Air Force steps up efforts to merge air, cyber and space data
WASHINGTON — Air Force leaders were scheduled this week to hear new details about an initiative known as “multi-domain command and control.”
The esoterically named MDC2 is perhaps one of the most pressing priorities being pushed by Chief of Staff Gen. David Goldfein. In simple terms, it is about how to use data as a weapon — taking data from sensors on the ground, in the air and in space, and turning it into intelligence for war commanders. Goldfein and other officials have argued that a consolidated picture of what’s happening in all combat “domains” like air, cyber and space is what commanders need to make decisions faster and gain better “situational awareness.”
How to do that specifically is still under debate. Creating a “force package” that brings all the data together from sensors around the world and in space is a central question that Brig. Gen. Chance Saltzman, who leads the MDC2 project for the Air Force, is looking into. “I don’t have the answer. I just know we need to investigate, experiment, and explore with those concepts to get it right,” he told a recent Air Force Association gathering on Capitol Hill. He said he planned to give an update to Air Force leaders Nov. 27.
The fragmented organization of the service has emerged as a major obstacle. A lot of information is locked away in stovepipes and not accessible to the users that need it. To fix this, the Air Force named Maj. Gen. Kimberly Crider as the service’s first chief data officer.
Only eight weeks into the job, Crider spoke with SpaceNews about her role in connecting different parts of the Air Force and bringing them into a “multi-domain” world. “How do we ensure that space data can link to air data and cyberspace data?” she asked. “We’re having that conversation.”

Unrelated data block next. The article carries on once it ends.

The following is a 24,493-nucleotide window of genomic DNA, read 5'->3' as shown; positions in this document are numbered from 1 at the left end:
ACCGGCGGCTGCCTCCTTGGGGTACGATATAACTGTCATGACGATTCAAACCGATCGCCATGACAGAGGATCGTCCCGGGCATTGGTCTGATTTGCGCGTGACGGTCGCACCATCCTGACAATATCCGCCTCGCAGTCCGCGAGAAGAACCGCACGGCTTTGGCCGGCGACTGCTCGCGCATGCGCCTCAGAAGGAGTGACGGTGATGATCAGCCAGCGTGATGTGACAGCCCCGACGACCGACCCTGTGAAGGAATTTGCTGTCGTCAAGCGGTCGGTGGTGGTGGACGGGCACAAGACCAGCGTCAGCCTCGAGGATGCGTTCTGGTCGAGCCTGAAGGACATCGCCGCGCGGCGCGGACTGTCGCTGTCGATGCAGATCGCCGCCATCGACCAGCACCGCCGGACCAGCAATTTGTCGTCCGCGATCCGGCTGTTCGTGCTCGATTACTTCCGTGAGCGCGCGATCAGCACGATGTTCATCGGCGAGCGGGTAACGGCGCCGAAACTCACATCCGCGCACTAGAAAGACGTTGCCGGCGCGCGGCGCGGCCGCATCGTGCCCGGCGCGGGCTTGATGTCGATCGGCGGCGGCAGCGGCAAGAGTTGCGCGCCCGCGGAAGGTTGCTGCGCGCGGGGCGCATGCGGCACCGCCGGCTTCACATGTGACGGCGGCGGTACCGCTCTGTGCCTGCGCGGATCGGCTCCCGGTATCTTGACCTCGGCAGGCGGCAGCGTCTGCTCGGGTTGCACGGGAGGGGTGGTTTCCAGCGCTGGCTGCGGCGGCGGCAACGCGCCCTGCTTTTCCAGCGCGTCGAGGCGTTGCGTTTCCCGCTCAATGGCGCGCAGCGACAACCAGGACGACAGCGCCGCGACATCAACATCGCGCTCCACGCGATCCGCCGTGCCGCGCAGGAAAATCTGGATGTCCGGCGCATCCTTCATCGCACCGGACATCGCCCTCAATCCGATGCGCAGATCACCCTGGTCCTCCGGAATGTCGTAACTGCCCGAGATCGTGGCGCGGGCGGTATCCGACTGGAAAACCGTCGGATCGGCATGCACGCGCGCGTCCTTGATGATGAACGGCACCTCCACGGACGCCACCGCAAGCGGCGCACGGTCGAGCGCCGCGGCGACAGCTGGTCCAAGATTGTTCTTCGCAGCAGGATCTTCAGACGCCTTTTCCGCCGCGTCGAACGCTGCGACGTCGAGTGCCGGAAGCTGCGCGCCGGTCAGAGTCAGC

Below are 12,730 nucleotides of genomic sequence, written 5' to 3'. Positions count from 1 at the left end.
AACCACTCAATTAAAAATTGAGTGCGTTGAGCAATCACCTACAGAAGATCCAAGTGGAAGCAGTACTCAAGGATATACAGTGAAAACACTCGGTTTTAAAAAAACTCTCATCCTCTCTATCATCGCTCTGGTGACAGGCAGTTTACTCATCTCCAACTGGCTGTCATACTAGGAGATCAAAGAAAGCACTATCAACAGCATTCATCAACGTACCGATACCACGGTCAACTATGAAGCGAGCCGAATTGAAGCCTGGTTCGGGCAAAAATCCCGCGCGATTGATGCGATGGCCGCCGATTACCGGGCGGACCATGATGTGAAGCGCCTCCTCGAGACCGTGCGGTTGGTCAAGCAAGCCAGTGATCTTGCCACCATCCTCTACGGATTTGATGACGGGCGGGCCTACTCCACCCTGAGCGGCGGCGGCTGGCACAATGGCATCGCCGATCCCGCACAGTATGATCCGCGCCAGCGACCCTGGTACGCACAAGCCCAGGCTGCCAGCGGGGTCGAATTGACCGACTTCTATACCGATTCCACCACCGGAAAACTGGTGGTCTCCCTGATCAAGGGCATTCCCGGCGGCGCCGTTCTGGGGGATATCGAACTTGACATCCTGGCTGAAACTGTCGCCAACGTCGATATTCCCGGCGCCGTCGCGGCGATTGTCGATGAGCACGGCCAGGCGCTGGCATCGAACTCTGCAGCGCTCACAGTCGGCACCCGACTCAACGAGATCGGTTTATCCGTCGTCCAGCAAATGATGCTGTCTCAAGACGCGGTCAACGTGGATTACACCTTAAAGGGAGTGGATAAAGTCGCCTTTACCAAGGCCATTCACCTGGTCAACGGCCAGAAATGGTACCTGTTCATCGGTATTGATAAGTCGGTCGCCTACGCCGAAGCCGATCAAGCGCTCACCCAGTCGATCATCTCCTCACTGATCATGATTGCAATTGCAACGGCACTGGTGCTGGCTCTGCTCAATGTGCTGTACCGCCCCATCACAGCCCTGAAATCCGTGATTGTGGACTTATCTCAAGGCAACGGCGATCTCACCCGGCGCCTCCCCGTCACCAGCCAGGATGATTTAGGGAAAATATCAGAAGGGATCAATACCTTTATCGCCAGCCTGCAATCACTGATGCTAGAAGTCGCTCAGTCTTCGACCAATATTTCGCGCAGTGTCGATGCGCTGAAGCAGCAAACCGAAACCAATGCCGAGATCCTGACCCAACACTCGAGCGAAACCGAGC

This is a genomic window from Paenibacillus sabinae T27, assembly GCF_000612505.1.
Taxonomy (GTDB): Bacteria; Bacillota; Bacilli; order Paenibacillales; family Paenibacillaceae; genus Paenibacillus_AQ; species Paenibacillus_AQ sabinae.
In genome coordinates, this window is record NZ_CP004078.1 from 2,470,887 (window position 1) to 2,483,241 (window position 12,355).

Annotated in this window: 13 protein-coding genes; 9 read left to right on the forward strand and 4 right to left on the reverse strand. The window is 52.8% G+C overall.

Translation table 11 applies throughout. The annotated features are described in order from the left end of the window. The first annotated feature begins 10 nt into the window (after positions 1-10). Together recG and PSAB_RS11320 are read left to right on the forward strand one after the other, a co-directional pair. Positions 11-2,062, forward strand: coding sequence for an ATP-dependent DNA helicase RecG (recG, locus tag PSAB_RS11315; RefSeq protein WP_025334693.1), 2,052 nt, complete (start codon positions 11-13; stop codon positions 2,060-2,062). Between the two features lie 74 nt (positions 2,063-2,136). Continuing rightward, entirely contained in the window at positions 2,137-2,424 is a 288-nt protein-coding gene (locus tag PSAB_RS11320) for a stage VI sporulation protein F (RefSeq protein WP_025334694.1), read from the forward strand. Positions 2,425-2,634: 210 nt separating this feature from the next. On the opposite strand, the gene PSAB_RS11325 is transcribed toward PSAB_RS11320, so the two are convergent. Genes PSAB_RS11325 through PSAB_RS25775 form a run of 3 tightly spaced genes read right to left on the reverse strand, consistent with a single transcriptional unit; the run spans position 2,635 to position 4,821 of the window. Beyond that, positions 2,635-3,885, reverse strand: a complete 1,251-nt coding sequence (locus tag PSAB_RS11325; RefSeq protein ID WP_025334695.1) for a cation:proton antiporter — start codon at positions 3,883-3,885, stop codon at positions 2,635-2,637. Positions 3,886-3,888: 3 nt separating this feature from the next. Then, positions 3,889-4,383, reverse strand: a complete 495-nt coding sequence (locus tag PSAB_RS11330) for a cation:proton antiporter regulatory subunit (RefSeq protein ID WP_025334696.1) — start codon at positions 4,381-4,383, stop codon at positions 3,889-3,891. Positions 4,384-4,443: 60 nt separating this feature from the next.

Space is one area where we have “huge opportunities for data analytics,” Crider said. Her office is now working closely with Air Force Space Command on “what’s the nature of the data architecture that would best support our ability to learn as much as we can about all the data we’re bringing down from space.”
The amount of data available to analyze continues to grow, and the increased deployment of sensors in space compounds the problem, she said. Crider has been in talks with the Defense Innovation Board, a Pentagon advisory panel that has pushed for greater use of artificial intelligence to cope with the data deluge.
“With so many new satellites and sensors, how do we take advantage of that?” she asked. “How do we apply analytics to understand what’s happening in space?”
Crider has convened an “Air Force data panel” with representatives from every major command. “We are trying to figure out how to link air, ground, cyber, space, so we can see things happening in motion.”
An experimental “combined air operations center” is being set up at Nellis Air Force Base, Nevada, to test “no kidding multi-domain C2 capability,” she said. On the space side, Air Force Space Command stood up the National Space Defense Center at Schriever Air Force Base, Colorado, to better coordinate command and control between the military and intelligence communities.
Crider noted that the chief data officer’s post was intended to be autonomous and on an equal status with the chief information officer. “The CIO focuses on the infrastructure and we focus on the mission,” she said. “One of the best decisions the Air Force made was making the CDO an independent organization from the get-go. That gives me a lot of freedom to work with functional commands.”
Saltzman said the experimental operations center at Nellis will be up and running by late next summer and will host a series of multi-domain command-and-control war games starting in the fall of 2018.